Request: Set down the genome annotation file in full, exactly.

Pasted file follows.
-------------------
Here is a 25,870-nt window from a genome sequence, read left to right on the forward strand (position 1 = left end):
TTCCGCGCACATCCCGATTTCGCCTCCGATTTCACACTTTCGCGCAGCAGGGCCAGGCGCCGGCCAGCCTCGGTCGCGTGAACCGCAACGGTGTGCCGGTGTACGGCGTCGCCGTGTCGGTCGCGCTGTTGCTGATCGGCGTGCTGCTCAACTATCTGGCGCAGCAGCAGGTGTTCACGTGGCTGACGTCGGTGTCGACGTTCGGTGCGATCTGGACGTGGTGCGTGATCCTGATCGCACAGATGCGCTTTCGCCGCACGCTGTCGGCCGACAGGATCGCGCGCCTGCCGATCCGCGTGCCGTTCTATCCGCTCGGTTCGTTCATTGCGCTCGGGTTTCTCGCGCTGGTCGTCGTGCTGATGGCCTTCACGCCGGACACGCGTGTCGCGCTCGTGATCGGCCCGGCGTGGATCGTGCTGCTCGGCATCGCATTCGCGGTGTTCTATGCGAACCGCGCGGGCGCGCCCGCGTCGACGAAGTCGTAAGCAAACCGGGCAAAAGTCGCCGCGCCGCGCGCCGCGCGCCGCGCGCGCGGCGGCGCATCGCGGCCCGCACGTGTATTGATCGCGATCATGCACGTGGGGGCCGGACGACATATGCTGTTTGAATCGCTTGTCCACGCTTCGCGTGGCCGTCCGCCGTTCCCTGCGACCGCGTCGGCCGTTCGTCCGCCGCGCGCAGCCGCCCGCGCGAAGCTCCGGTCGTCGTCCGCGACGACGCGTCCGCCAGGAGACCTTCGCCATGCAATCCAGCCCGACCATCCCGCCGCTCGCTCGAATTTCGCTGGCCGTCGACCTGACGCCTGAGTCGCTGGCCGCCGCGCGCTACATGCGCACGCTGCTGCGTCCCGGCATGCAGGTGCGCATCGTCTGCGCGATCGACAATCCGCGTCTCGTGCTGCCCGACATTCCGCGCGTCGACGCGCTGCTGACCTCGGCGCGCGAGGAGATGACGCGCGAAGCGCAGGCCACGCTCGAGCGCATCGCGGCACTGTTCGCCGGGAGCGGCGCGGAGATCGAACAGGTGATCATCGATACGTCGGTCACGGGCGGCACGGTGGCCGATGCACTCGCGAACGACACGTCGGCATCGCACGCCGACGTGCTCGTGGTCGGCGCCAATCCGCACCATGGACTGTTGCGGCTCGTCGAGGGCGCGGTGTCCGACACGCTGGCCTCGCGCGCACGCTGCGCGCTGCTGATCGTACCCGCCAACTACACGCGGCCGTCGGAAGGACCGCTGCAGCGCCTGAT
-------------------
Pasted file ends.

Here is a 25,870-nt window from a genome sequence, read left to right on the forward strand (position 1 = left end):
TTCCGCGCACATCCCGATTTCGCCTCCGATTTCACACTTTCGCGCAGCAGGGCCAGGCGCCGGCCAGCCTCGGTCGCGTGAACCGCAACGGTGTGCCGGTGTACGGCGTCGCCGTGTCGGTCGCGCTGTTGCTGATCGGCGTGCTGCTCAACTATCTGGCGCAGCAGCAGGTGTTCACGTGGCTGACGTCGGTGTCGACGTTCGGTGCGATCTGGACGTGGTGCGTGATCCTGATCGCACAGATGCGCTTTCGCCGCACGCTGTCGGCCGACAGGATCGCGCGCCTGCCGATCCGCGTGCCGTTCTATCCGCTCGGTTCGTTCATTGCGCTCGGGTTTCTCGCGCTGGTCGTCGTGCTGATGGCCTTCACGCCGGACACGCGTGTCGCGCTCGTGATCGGCCCGGCGTGGATCGTGCTGCTCGGCATCGCATTCGCGGTGTTCTATGCGAACCGCGCGGGCGCGCCCGCGTCGACGAAGTCGTAAGCAAACCGGGCAAAAGTCGCCGCGCCGCGCGCCGCGCGCCGCGCGCGCGGCGGCGCATCGCGGCCCGCACGTGTATTGATCGCGATCATGCACGTGGGGGCCGGACGACATATGCTGTTTGAATCGCTTGTCCACGCTTCGCGTGGCCGTCCGCCGTTCCCTGCGACCGCGTCGGCCGTTCGTCCGCCGCGCGCAGCCGCCCGCGCGAAGCTCCGGTCGTCGTCCGCGACGACGCGTCCGCCAGGAGACCTTCGCCATGCAATCCAGCCCGACCATCCCGCCGCTCGCTCGAATTTCGCTGGCCGTCGACCTGACGCCTGAGTCGCTGGCCGCCGCGCGCTACATGCGCACGCTGCTGCGTCCCGGCATGCAGGTGCGCATCGTCTGCGCGATCGACAATCCGCGTCTCGTGCTGCCCGACATTCCGCGCGTCGACGCGCTGCTGACCTCGGCGCGCGAGGAGATGACGCGCGAAGCGCAGGCCACGCTCGAGCGCATCGCGGCACTGTTCGCCGGGAGCGGCGCGGAGATCGAACAGGTGATCATCGATACGTCGGTCACGGGCGGCACGGTGGCCGATGCACTCGCGAACGACACGTCGGCATCGCACGCCGACGTGCTCGTGGTCGGCGCCAATCCGCACCATGGACTGTTGCGGCTCGTCGAGGGCGCGGTGTCCGACACGCTGGCCTCGCGCGCACGCTGCGCGCTGCTGATCGTACCCGCCAACTACACGCGGCCGTCGGAAGGACCGCTGCAGCGCCTGAT